Are illegal stowaways a threat to the U.K.'s fresh produce industry? -

Are illegal stowaways a threat to the U.K.'s fresh produce industry?

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Are illegal stowaways a threat to the U.K.'s fresh produce industry?

Entire truckloads of fresh fruit and vegetables are being destroyed because illegal immigrants sneaking into Britain by hiding in the back of lorries 'contaminate' them, according to a British Member of Parliament.

Sir James Paice MP.

Sir James Paice MP

Speaking in the House of Commons on Jan. 5, Sir James Paice MP for South East Cambridgeshire raised the issue claiming the U.K.'s retail sector is increasingly concerned about the volumes of fresh food supplies being condemned once stowaways are discovered.

Paice tells the problem has been getting worse over the Christmas period with one local business, who he did not name, having three consignments affected within one week.

"I don't really want to speculate as to exactly where these illegal immigrants are coming from but it is quite clear that this is serious organized crime that is being planned and carried out," Paice said.

"However, we are not talking about the odd person getting into the lorry, we are talking about large numbers of people. I know of one instance recently where 12 people, including three children, got on board somehow and after their discovery, the entire load was designated as contaminated and therefore destroyed.

"Clearly the people are entering the loads before they reach the U.K. and are not being discovered until they are found once the lorry has reached say a distribution center, and then the whole load of fresh produce is condemned."

The MP spoke about the potential threat to Britain's food supply and the cost to the retail sector and local businesses involved in distribution and logistics.

"I know that drivers are told not to stop at certain points in Calais for instance just in case they are compromised, although I'm not saying they get into the lorries just at Calais - some, I understand are getting in via Spain," he added.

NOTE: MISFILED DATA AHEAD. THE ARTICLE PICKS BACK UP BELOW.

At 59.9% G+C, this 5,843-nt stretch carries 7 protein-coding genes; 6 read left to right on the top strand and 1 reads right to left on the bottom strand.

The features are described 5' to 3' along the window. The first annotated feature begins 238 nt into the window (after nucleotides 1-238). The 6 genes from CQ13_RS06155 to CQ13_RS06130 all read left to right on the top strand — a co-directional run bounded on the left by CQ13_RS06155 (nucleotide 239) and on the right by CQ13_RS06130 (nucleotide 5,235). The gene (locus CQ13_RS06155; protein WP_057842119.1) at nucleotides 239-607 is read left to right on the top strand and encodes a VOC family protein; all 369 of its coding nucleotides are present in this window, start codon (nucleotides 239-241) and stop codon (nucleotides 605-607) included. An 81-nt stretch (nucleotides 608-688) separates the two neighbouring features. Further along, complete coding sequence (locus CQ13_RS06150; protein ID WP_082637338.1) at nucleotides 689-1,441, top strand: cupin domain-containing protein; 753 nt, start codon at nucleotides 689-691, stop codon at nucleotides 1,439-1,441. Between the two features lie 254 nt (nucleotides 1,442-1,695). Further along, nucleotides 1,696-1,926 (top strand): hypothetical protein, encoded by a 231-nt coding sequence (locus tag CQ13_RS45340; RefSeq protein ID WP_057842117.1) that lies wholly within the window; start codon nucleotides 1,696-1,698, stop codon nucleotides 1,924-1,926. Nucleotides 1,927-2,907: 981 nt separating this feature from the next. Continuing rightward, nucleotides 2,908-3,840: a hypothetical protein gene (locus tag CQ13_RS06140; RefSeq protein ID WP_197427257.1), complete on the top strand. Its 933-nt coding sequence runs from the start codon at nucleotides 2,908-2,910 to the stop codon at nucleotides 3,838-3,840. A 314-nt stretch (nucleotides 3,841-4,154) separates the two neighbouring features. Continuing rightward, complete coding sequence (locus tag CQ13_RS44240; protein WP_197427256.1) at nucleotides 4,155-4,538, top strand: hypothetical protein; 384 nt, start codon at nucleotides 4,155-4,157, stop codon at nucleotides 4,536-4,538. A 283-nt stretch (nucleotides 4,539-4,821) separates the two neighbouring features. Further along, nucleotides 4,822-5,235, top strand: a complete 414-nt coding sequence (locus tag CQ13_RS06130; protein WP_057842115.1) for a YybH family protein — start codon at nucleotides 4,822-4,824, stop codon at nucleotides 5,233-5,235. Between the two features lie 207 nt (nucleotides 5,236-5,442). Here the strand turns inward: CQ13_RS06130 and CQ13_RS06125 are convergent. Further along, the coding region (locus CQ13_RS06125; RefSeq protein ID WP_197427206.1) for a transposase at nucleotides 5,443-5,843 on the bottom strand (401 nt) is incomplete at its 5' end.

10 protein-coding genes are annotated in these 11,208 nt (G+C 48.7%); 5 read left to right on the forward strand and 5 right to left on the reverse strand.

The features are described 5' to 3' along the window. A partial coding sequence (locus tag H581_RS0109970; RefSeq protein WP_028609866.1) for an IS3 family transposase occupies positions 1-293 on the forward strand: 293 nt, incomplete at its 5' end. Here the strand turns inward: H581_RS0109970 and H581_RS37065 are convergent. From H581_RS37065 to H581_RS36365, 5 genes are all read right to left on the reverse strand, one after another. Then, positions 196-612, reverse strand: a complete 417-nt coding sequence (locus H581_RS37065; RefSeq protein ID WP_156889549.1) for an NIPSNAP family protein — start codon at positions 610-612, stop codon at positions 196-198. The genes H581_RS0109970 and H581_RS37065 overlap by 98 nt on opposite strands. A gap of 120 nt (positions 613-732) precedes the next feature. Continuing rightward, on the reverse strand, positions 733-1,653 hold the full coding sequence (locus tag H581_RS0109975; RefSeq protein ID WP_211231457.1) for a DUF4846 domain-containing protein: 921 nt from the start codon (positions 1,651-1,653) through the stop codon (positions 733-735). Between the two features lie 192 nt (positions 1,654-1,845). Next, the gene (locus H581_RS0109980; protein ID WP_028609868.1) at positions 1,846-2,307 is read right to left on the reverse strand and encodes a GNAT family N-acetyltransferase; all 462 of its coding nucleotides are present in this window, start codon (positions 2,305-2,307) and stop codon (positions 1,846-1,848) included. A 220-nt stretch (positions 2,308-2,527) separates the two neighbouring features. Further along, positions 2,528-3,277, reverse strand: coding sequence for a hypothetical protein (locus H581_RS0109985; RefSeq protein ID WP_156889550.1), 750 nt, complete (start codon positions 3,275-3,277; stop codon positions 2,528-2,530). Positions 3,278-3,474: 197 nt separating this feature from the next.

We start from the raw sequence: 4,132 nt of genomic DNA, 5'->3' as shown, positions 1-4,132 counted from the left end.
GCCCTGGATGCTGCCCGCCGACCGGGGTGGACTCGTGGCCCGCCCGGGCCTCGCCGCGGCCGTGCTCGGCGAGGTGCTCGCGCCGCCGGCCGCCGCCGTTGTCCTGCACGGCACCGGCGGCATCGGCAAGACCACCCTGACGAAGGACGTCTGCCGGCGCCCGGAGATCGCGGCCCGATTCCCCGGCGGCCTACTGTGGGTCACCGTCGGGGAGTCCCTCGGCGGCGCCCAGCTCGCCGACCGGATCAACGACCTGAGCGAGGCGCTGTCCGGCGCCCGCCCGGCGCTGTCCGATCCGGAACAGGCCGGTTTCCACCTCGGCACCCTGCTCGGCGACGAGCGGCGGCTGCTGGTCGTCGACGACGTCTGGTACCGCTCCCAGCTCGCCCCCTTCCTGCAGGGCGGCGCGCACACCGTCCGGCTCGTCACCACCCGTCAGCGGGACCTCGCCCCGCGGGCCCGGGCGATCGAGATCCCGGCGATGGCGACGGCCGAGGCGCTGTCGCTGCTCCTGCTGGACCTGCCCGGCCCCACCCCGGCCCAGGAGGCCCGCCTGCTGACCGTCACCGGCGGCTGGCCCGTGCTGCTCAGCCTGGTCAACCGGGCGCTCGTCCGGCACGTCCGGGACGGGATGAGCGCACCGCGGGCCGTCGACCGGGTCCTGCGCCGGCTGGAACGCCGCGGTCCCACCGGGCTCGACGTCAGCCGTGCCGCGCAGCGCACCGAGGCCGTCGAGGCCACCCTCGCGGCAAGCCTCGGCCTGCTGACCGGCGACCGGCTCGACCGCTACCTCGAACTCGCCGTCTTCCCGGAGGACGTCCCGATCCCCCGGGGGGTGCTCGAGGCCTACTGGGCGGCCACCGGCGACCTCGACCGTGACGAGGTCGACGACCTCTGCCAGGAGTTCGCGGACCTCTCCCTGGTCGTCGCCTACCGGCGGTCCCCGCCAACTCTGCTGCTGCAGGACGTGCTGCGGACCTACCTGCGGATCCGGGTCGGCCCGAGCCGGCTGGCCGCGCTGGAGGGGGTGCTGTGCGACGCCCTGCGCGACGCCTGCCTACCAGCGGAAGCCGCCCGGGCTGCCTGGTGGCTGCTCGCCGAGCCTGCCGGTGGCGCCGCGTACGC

"I am in contact with one local company who has suffered three times recently. They use Spanish haulers, but again, we are not sure exactly what locations the illegal immigrants get on board.

"What we do know is that we are seeing a number of incidents of fresh produce being destroyed as a result which obviously has a knock on effect to food supplies and from what I understand some retailers are finding it to be an increasing problem."

The main purpose of the Commons debate was to ask U.K. Home Secretary Theresa May to agree to a meeting with a small number of affected business so she can hear from them first hand and learn more about this problem and find measures to tackle it.

"The Home Secretary agreed to my request and we will be planning a meeting," Paice added.

According to a Hansard report - official verbatim records of debates in British Parliament - May is aware of the issue.

"I am certainly happy for either I or the Immigration Minister to meet my right hon. Friend and representative of the industry. We are aware of the issue, and we are looking to introduce an improved ability to identify people in lorries when they pass through our juxtaposed controls in Calais, but as my right hon. Friend has said, the problem is that those people are often getting into the lorries further afield.

"Also, even if we find them at Calais, the load is still considered to have been damaged and contaminated."



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